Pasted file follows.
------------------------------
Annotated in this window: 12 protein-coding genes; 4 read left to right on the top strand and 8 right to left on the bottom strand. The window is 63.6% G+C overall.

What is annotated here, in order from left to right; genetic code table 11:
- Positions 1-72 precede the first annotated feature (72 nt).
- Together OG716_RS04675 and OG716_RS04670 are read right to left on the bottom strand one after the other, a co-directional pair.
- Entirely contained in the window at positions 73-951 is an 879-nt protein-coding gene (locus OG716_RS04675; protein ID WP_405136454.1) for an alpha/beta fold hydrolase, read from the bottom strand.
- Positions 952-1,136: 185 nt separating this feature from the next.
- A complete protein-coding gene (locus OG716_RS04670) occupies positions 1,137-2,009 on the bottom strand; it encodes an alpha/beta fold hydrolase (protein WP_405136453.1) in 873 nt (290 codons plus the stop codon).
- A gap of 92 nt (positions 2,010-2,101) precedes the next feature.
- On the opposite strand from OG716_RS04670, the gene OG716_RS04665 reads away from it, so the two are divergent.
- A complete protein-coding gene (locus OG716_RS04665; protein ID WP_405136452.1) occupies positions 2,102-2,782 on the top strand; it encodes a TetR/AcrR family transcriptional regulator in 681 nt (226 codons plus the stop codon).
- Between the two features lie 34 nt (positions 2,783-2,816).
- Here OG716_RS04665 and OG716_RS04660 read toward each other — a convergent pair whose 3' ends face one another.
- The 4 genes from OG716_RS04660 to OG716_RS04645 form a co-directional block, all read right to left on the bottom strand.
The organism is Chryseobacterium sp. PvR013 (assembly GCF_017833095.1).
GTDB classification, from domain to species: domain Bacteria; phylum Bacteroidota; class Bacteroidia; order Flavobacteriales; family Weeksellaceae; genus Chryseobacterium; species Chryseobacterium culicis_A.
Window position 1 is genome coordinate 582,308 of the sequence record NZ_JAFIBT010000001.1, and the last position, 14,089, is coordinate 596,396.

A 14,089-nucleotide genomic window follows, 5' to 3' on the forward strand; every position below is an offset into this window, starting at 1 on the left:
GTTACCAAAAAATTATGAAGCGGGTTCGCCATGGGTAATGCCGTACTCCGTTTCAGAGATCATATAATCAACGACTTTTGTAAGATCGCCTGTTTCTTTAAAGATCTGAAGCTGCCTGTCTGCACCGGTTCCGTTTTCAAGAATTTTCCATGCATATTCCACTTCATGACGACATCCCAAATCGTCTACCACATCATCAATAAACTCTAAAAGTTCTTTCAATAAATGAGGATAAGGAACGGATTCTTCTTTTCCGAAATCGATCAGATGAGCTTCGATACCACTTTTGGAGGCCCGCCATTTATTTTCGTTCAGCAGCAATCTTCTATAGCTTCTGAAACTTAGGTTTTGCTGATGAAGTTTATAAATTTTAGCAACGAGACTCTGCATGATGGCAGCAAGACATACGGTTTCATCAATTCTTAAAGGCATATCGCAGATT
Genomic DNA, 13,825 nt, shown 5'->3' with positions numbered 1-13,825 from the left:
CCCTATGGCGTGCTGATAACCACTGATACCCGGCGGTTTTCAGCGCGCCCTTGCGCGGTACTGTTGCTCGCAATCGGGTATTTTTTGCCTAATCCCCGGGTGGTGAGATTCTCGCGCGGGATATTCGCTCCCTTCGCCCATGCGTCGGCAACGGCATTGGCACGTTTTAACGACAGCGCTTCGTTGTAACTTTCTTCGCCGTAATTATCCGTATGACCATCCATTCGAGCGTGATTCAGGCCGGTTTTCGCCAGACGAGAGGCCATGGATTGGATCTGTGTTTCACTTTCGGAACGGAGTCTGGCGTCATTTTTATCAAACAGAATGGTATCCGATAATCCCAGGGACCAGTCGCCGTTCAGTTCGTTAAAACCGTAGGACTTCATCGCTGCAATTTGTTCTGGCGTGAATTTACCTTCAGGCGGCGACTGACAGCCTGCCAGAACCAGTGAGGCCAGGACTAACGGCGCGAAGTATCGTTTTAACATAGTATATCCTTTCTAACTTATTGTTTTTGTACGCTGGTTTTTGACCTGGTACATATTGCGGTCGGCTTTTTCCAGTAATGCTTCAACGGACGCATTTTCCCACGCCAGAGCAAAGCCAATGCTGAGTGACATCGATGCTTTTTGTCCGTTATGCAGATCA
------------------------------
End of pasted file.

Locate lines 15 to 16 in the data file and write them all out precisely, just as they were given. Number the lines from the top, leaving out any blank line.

GTDB classification, from domain to species: domain Bacteria; phylum Bacteroidota; class Bacteroidia; order Flavobacteriales; family Weeksellaceae; genus Chryseobacterium; species Chryseobacterium culicis_A.
Window position 1 is genome coordinate 582,308 of the sequence record NZ_JAFIBT010000001.1, and the last position, 14,089, is coordinate 596,396.